According to the Washington Post, the mountainous region of Maryland is set to experience winter early this year, as snow is expected to blanket the mountains of Garrett County:
It’s snowing! In the mountains of Maryland and West Virginia at least.
Reports from places like Garrett County in western Md., where elevations routinely rise past 2,000-3,000 feet, indicate both snow falling and light (up to a few inches) snow accumulation today.
Snow at this time of the year is not too uncommon in the highest elevations of Maryland and West Virginia. Just last year, much of that region was paralyzed by snow related to Superstorm Sandy. Closer in to the city, it has snowed and stuck as recently as 2011 to close out October. With the winter season fast approaching, many Maryland roofing experts advise homeowners to check the condition of their roofing systems. Winter can be as brutal on a home’s roof as it is to plant life, making it important for homeowners to be vigilant in inspecting their roofs for any damage that can be aggravated by the frost of winter. As such, here are two warning signs to look out for:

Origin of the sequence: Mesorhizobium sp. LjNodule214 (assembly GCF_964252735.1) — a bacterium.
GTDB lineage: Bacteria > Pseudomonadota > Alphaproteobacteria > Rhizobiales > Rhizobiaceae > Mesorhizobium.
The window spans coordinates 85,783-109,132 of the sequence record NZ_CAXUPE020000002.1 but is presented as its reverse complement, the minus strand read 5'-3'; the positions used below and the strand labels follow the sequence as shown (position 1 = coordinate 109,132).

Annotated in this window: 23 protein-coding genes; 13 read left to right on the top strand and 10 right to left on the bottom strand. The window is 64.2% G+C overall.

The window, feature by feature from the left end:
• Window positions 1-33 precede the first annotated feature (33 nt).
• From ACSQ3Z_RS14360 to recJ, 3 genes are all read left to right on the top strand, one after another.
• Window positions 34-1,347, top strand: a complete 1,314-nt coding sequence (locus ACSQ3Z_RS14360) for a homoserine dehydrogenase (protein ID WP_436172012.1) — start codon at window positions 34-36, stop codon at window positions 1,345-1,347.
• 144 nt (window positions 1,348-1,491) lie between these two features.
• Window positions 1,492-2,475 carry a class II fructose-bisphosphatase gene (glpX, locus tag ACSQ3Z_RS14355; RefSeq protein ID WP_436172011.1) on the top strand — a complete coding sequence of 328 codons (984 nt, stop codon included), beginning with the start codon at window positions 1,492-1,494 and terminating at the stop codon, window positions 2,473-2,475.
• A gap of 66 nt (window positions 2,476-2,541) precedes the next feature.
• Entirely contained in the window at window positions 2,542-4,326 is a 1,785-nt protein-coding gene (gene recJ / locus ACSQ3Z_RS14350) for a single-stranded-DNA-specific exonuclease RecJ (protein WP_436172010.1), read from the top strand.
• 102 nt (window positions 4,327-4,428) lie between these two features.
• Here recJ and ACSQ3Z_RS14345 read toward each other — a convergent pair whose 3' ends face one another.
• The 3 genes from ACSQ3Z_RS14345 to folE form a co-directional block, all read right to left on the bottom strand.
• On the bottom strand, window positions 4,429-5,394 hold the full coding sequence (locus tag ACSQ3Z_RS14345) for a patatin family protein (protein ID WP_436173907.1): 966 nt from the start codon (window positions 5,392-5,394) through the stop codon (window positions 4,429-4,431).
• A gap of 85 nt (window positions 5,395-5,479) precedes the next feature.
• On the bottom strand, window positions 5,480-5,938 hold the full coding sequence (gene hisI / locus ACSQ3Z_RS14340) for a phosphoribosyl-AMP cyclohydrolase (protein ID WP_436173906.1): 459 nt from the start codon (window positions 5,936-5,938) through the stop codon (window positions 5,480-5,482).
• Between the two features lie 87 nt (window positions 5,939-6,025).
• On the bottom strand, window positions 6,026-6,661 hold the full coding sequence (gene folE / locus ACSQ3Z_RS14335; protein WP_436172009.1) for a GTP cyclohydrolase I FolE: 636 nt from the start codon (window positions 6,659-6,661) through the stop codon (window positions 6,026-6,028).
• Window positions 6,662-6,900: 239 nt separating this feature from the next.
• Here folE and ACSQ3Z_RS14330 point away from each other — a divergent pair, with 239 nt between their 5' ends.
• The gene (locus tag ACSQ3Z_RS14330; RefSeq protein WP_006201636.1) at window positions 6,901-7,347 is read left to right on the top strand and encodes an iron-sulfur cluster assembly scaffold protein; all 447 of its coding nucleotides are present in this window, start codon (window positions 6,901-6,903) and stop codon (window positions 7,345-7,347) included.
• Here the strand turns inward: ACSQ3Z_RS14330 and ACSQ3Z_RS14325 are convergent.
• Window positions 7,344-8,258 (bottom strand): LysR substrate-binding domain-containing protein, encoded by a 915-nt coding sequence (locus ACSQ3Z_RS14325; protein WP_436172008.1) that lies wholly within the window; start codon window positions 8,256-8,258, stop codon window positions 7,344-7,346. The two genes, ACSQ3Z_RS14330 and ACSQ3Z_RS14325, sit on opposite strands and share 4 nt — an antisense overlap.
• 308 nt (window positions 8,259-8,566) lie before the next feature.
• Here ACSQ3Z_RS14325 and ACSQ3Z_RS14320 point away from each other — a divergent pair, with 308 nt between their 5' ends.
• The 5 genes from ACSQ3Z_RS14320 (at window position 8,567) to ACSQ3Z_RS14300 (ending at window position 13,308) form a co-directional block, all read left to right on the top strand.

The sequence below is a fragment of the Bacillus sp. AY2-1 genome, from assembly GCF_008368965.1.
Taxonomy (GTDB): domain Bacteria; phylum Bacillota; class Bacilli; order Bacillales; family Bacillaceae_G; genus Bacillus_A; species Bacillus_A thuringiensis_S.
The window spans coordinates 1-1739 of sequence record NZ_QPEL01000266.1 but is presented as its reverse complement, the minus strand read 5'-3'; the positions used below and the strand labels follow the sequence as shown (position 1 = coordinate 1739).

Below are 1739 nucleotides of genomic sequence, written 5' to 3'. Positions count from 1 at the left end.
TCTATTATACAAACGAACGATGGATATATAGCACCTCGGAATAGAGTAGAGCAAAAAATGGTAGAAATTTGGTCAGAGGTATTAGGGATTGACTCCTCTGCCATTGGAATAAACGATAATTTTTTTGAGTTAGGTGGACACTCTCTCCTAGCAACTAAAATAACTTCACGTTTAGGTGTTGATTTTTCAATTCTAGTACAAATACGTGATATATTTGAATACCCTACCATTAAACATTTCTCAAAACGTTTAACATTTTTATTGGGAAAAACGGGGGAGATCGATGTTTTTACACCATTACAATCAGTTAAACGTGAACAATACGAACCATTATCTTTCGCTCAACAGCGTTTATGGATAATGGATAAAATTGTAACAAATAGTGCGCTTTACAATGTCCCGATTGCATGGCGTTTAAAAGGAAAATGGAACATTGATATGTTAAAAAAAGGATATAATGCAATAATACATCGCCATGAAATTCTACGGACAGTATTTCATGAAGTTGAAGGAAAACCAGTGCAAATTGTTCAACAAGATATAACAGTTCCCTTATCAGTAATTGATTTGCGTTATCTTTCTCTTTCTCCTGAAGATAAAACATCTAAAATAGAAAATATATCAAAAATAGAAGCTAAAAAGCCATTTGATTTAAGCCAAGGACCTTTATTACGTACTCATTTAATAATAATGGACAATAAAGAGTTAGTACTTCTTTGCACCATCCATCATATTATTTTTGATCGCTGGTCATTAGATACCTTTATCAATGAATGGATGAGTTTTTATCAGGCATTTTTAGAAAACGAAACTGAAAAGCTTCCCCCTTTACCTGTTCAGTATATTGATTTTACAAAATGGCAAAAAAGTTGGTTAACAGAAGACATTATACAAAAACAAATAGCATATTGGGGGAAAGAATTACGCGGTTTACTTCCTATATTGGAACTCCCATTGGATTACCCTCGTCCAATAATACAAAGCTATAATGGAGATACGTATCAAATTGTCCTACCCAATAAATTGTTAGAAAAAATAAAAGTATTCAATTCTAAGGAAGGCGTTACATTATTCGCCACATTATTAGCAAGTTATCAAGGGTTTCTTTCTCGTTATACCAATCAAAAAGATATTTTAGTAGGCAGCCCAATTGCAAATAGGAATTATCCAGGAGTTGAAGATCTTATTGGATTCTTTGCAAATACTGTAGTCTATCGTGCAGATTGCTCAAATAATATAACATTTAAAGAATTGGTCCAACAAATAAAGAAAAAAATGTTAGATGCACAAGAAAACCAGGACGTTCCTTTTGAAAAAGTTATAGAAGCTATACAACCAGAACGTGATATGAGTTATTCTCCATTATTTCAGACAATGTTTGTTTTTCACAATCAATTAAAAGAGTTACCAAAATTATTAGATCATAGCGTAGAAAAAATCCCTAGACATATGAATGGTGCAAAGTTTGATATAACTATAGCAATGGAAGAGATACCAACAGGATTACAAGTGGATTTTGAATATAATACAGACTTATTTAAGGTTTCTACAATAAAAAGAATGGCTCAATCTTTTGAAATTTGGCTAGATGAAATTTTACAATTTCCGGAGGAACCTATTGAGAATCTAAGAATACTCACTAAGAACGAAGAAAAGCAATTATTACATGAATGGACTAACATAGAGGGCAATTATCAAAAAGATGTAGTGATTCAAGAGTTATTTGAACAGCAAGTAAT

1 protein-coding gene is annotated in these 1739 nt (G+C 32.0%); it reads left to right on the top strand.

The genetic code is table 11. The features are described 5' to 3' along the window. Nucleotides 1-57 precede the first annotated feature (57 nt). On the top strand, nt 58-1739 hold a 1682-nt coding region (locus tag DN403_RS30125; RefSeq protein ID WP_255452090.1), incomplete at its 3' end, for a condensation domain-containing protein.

Damaged or Missing Shingles
Pre-existing cracks or missing shingles should be sealed and replaced, respectively, before the onset of winter in order to prevent further structural damage to your roof. Water from melted snow can easily seep into exposed cracks or areas with missing shingles, and when the temperature returns to near freezing, the water turns into ice, causing cracks to grow larger. If left unattended for too long, this vicious cycle can easily create large holes in your roof, opening the door to leaks during the spring.
When inspecting a roofing system, it is also important to check the support of the roof, conveniently located in the warmth of your attic. If segments are sagging, it might be best to call contractors from an experienced roofing company in Maryland, such as Dry Tech Roofing and Home Solutions, to assess the situation. This is because a sagging roof section is a sign of foundational weakness; if large amounts of snow accumulate on that area, there is a good chance that your roof can cave in.
With snow starting to accumulate in the mountains, it won’t be long until the rest of Maryland experiences the same weather. As such, make sure your roof is well-equipped to handle the harsh weather conditions.
(Article Excerpt and Image from First accumulating snow in the mountains of Maryland and West Virginia, The Washington Post, October 23, 2013)